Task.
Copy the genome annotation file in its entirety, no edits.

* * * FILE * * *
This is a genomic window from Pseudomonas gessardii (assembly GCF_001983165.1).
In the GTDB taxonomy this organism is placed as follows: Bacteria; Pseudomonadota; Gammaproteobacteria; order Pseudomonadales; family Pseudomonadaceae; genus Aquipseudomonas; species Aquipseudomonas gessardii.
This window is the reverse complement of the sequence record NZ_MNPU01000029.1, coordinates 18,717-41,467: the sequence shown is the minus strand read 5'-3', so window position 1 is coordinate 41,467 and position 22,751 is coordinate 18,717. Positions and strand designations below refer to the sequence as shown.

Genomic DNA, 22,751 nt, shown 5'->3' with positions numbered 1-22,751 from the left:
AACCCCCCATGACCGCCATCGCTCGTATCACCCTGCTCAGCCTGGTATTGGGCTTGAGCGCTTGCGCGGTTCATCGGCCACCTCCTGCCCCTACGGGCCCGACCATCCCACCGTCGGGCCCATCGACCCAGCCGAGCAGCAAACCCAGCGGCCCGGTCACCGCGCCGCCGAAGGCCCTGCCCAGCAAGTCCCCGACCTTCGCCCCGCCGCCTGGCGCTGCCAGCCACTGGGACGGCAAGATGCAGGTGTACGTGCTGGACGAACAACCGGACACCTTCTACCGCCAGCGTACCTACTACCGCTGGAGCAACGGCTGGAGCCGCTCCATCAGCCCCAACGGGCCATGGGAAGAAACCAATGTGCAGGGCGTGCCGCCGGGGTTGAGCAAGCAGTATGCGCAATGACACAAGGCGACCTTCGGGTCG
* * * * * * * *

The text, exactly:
This is a genomic window from Pseudomonas gessardii (assembly GCF_001983165.1).
In the GTDB taxonomy this organism is placed as follows: Bacteria; Pseudomonadota; Gammaproteobacteria; order Pseudomonadales; family Pseudomonadaceae; genus Aquipseudomonas; species Aquipseudomonas gessardii.
This window is the reverse complement of the sequence record NZ_MNPU01000029.1, coordinates 18,717-41,467: the sequence shown is the minus strand read 5'-3', so window position 1 is coordinate 41,467 and position 22,751 is coordinate 18,717. Positions and strand designations below refer to the sequence as shown.

Genomic DNA, 22,751 nt, shown 5'->3' with positions numbered 1-22,751 from the left:
AACCCCCCATGACCGCCATCGCTCGTATCACCCTGCTCAGCCTGGTATTGGGCTTGAGCGCTTGCGCGGTTCATCGGCCACCTCCTGCCCCTACGGGCCCGACCATCCCACCGTCGGGCCCATCGACCCAGCCGAGCAGCAAACCCAGCGGCCCGGTCACCGCGCCGCCGAAGGCCCTGCCCAGCAAGTCCCCGACCTTCGCCCCGCCGCCTGGCGCTGCCAGCCACTGGGACGGCAAGATGCAGGTGTACGTGCTGGACGAACAACCGGACACCTTCTACCGCCAGCGTACCTACTACCGCTGGAGCAACGGCTGGAGCCGCTCCATCAGCCCCAACGGGCCATGGGAAGAAACCAATGTGCAGGGCGTGCCGCCGGGGTTGAGCAAGCAGTATGCGCAATGACACAAGGCGACCTTCGGGTCG